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Careful, the Zobel doesn't change the impedance of the speaker, it changes the impedance of the amplifier. If the Zobel is calculated precisely, the response of the speaker shuldn't change, but the impedance the amplifier "sees" will change. The Zobel makes it easier to calculate the required crossover components and that's its main purpose. Simply designing the filter to use the rising impedanace as one part of the passive network will result in a simpler circuit that costs less.

The important response is the measured acoustic response from the combination of drivers connected to the crossover and not the electrical network itself.
Exactly!

If you are resistant to doing complicated calculations yourself, and decide to use a modeling program for your filters, then the Zobel is almost an antiquated network.

When I say "modeling program", I'm not talking about a simple crossover designer where you input a frequency and an impedance then it shoots out some values for capacitors and inductors. I'm talking your Speaker Workshops, SoundEasy, LEAP, etc.

All those programs use the impedance curve, coupled with driver response, to predict the response shape after applying various capacitor and inductor values into your circuit. At that point, it becomes pointless to add a Zobel, as the program will be taking into account the variations in impedance anyway.

Another benefit to going without a Zobel is that it's an easier load on the amplifier. The higher impedance of your mid (in a 2-way generally), will increase the impedance of the system overall at the crossover point, making your amplifier sweat a little less.

However, if you really want extended response from a driver, adding a Zobel is a way to do it. I haven't played with an extended range driver and a Zobel yet, but I would venture to guess that that type of driver could benefit. I could also be totally mistaken.
thanks Andi and mini

but if don't have any simulation software maybe zobel can give an instant solution, just count the le and re and u are done.

the same driver and the target response 12 db at 2700 hz


just 12db butterworth passive xo without zobel



with zobel



zobel, with and without passive xo the higher frequency is always decrease. so i don't think zobel can extend the response.
 

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Thanks Mini (and others), I'll have to go over the other thread you posted for crossovers (as well as search for lobing, etc.). I just want to say that these threads help to really dispel some of the myths of crossovers and have helped me to understand that simple passive crossovers are anything but "simple"! Thanks again,
Chris
 

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Hello everyone. This is a real help for me, what a great forum! I'm just starting out in car audio but I have a good background in sound, mostly in music related stuff (live p.a. and recording studios).
I hope this is an appropriate post for this thread...

I'm thieving the crossovers from the factory amp in my '89 bmw 525i to use with a 4x40w head unit. (this is just the beginning...)

So with the original setup the speaker negatives are shared (ie FL and BL run together - you can see on the backside of the board)... does this affect things? I'm not sure if I should run separate negatives to the head or tie them together first - does it matter?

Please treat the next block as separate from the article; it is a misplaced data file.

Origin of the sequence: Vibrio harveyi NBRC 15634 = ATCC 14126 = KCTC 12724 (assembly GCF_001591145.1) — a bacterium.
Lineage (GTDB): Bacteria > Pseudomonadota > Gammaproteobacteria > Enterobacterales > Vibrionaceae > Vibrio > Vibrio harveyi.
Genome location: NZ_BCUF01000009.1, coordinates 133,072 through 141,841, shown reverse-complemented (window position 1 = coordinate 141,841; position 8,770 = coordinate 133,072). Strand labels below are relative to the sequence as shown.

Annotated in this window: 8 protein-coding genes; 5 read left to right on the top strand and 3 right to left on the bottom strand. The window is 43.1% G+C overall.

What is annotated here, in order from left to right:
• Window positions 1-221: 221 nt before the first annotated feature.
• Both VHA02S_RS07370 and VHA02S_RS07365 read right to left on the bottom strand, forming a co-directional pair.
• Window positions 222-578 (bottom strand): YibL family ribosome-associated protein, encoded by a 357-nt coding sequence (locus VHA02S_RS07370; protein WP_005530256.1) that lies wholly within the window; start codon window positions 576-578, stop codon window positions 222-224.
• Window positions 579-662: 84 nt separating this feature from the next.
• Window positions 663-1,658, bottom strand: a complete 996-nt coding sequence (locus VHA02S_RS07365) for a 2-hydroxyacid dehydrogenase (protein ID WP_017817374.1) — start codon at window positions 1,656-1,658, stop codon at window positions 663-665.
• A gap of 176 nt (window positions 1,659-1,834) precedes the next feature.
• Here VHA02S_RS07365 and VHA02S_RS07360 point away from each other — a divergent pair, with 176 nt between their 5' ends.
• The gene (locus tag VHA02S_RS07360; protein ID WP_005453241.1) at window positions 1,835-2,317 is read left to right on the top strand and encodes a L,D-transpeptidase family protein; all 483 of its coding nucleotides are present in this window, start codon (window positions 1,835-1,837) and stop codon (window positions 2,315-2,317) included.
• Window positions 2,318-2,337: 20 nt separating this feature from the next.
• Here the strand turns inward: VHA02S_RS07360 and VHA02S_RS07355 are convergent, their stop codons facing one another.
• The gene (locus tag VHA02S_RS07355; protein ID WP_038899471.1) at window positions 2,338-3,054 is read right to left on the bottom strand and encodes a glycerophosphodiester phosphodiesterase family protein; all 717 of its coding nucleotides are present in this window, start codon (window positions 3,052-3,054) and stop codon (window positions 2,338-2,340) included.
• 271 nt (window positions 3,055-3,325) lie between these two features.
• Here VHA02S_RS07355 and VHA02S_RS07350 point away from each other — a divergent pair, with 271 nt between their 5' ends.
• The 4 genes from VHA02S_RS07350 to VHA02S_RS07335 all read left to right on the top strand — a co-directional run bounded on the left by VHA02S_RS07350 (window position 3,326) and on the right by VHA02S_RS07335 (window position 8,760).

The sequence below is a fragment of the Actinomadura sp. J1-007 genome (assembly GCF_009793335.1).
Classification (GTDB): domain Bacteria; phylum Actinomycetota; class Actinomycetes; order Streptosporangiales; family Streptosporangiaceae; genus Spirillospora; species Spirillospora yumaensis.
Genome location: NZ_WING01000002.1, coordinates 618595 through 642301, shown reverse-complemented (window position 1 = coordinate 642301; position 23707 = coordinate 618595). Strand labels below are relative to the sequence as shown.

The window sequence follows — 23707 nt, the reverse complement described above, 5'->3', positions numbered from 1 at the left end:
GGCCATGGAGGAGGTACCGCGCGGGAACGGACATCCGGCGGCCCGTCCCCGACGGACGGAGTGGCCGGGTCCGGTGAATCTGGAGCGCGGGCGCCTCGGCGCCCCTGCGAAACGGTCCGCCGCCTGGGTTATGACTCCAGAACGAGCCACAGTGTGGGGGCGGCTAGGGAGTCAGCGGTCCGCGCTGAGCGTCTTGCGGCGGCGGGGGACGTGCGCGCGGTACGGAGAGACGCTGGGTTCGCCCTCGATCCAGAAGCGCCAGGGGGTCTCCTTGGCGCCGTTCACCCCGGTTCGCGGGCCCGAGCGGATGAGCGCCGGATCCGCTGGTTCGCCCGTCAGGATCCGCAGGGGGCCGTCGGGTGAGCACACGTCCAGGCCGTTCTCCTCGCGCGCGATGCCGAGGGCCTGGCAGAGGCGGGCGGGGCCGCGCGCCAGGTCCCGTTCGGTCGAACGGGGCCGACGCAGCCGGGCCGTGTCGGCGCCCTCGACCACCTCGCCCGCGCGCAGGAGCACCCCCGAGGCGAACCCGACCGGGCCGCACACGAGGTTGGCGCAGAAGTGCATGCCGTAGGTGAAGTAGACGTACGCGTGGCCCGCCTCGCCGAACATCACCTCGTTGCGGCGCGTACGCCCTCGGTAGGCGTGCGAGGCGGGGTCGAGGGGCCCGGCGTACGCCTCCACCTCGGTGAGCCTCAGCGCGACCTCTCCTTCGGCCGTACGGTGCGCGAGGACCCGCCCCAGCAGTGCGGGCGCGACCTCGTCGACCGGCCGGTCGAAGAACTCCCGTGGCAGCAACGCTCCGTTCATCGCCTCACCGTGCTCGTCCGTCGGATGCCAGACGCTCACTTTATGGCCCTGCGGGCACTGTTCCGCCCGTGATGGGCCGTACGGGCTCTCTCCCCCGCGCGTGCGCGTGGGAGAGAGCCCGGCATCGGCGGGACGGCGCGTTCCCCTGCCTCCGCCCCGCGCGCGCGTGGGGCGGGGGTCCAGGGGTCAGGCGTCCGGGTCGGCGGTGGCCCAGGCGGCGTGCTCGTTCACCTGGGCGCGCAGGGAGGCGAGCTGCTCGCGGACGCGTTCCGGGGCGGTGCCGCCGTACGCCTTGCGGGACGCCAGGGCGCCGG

I'd be happy to get any other advice too - nice to be here!
 

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Discussion Starter #75
Hello everyone. This is a real help for me, what a great forum! I'm just starting out in car audio but I have a good background in sound, mostly in music related stuff (live p.a. and recording studios).
I hope this is an appropriate post for this thread...

I'm thieving the crossovers from the factory amp in my '89 bmw 525i to use with a 4x40w head unit. (this is just the beginning...)

So with the original setup the speaker negatives are shared (ie FL and BL run together - you can see on the backside of the board)... does this affect things? I'm not sure if I should run separate negatives to the head or tie them together first - does it matter?

I'd be happy to get any other advice too - nice to be here!
I'm not quite following you. Can you be more specific? What is FL, BL, and the other labeling you're using?
 

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I'm not quite following you. Can you be more specific? What is FL, BL, and the other labeling you're using?
Sorry... Front Left and Back Left, (I am copying what's on the schematics I have so as not to confuse myself) - I will use RL (Rear Left).
Actually you can't see it on the circuitboard but they are spliced together in the factory wiring.

The factory head unit (which I never had, I bought the car with no h/u) had 4 line outs but only L and R speaker negatives. It was connected to an amp in the trunk that contained crossovers for the (10) speakers, 3way pair in the front and 2way pair in the rear. Each set of speakers (FL, FR, RL, RR) shares a common negative (total 4), so I'm wondering if it affects things (ie ohms & f/b fading) if I use the factory L and R speaker negatives and tie fronts and backs together or if I should connect seperate negatives for each of the 4 sets of speakers straight to my head unit. Sorry if it doesn't make sense, typical noob eh?

edit: these are the old amp connections that I am using.

edit: found out through trial and error that you have to run speaker grounds separately.
(...success! -> factory amp bypass (my way - lots of pics) - BimmerNut.com Forums )
 

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Discussion Starter #79
For those stumbling onto this thread, understand that I no longer support DIYMA, and will not affiliate myself with the administration of this website. So, I have pulled all my pictures from the relevant technical threads that I've generated over the years here.

For those that do wish to discuss the contents of this thread, or any other technical thread that I've generated, or participated in, I do still contribute, and discuss at another venue.